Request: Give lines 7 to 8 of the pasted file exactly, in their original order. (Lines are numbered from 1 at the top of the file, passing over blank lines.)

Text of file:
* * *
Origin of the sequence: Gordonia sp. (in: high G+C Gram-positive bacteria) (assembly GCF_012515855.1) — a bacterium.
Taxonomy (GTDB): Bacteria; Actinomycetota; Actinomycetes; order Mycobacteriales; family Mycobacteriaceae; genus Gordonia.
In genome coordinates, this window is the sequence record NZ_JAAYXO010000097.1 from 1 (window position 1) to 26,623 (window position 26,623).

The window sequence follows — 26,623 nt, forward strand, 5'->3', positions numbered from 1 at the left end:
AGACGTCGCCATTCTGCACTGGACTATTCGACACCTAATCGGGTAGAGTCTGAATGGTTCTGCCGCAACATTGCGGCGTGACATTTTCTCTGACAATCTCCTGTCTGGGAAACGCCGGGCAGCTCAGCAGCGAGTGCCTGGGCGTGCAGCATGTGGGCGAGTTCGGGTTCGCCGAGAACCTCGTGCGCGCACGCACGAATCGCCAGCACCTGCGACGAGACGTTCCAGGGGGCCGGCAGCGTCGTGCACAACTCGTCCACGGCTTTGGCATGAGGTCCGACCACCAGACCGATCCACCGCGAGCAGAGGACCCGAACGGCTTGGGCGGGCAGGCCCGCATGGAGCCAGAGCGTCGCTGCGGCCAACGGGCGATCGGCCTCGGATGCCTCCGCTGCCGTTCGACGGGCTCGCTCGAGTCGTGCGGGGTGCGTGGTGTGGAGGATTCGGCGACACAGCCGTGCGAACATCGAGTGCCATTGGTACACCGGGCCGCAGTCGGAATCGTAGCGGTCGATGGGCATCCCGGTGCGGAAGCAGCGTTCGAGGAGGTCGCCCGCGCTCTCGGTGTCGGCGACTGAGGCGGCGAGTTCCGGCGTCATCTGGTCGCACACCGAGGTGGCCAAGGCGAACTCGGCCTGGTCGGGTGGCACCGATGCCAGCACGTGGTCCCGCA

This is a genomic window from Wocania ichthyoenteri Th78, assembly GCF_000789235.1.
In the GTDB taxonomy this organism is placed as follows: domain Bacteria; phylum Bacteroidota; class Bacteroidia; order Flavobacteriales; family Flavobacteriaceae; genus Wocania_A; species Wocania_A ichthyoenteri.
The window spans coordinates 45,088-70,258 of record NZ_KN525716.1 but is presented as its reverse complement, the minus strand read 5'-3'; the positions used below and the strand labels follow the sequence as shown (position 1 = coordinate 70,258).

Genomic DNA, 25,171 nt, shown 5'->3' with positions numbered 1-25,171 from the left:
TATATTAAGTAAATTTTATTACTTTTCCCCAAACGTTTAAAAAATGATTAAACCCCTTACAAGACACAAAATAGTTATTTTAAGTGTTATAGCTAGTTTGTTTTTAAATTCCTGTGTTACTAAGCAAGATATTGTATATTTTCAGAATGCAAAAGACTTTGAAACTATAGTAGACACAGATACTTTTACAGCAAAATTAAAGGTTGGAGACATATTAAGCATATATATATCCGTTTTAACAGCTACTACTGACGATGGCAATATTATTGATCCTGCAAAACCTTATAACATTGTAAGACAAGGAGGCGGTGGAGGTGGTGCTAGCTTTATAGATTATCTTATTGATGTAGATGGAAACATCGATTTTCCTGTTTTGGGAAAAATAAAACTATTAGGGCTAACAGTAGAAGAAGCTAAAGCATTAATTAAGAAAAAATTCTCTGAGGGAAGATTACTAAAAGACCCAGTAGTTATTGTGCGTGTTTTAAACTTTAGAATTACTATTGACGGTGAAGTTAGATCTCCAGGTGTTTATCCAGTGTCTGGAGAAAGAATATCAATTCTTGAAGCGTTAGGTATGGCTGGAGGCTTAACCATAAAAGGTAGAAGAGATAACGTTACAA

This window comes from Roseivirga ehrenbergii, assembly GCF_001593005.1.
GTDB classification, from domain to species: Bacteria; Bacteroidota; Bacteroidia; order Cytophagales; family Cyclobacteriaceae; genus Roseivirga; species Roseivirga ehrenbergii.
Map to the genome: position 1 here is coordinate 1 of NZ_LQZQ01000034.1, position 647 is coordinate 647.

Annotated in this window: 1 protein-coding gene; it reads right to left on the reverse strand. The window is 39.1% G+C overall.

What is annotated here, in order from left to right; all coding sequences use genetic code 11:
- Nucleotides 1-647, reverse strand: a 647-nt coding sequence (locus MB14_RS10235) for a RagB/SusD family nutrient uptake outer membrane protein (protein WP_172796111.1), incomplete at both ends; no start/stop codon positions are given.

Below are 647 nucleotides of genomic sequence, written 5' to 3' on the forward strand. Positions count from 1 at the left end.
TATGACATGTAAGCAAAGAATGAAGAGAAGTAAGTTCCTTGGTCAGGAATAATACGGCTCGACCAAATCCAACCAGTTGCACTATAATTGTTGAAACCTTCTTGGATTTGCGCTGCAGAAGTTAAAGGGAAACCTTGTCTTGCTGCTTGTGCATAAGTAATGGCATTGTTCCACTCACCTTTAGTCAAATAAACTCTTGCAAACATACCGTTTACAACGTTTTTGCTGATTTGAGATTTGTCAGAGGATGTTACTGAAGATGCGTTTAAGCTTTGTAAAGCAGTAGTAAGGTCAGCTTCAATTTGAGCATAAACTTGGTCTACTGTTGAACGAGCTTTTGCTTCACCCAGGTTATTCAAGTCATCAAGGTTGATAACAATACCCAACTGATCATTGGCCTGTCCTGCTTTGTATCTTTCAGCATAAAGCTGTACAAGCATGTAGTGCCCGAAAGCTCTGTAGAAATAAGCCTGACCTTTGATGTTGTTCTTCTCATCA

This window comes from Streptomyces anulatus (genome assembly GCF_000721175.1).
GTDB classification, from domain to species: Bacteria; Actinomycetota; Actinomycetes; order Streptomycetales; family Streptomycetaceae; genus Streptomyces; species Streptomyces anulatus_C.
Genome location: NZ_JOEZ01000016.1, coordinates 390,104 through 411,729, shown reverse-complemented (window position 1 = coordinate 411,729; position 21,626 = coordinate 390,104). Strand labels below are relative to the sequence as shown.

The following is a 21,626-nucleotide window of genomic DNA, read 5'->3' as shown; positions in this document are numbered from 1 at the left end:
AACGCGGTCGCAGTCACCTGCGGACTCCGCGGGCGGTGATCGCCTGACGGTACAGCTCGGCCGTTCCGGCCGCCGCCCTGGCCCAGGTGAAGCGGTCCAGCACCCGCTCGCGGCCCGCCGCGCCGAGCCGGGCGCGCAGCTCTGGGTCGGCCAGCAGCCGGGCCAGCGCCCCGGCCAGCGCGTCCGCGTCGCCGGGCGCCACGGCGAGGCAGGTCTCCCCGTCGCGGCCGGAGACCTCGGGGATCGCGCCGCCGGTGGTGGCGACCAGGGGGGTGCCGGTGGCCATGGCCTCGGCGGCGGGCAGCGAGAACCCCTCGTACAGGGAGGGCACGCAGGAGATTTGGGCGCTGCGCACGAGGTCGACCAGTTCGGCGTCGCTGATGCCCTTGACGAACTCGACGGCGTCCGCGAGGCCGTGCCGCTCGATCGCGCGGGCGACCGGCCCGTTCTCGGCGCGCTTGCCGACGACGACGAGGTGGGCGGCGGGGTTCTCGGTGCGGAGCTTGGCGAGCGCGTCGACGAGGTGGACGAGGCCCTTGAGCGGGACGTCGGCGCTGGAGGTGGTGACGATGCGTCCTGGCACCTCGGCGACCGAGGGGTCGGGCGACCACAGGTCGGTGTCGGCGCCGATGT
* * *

In the GTDB taxonomy this organism is placed as follows: domain Bacteria; phylum Bacteroidota; class Bacteroidia; order Flavobacteriales; family Flavobacteriaceae; genus Wocania_A; species Wocania_A ichthyoenteri.
The window spans coordinates 45,088-70,258 of record NZ_KN525716.1 but is presented as its reverse complement, the minus strand read 5'-3'; the positions used below and the strand labels follow the sequence as shown (position 1 = coordinate 70,258).